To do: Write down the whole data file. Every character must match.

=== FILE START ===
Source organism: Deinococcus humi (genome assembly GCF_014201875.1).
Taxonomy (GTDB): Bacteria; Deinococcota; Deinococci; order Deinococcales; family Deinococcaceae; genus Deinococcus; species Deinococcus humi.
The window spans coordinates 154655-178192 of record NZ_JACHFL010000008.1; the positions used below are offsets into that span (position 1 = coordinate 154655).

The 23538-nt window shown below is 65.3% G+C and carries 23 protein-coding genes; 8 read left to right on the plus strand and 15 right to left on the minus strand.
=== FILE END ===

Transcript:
Source organism: Deinococcus humi (genome assembly GCF_014201875.1).
Taxonomy (GTDB): Bacteria; Deinococcota; Deinococci; order Deinococcales; family Deinococcaceae; genus Deinococcus; species Deinococcus humi.
The window spans coordinates 154655-178192 of record NZ_JACHFL010000008.1; the positions used below are offsets into that span (position 1 = coordinate 154655).

The 23538-nt window shown below is 65.3% G+C and carries 23 protein-coding genes; 8 read left to right on the plus strand and 15 right to left on the minus strand.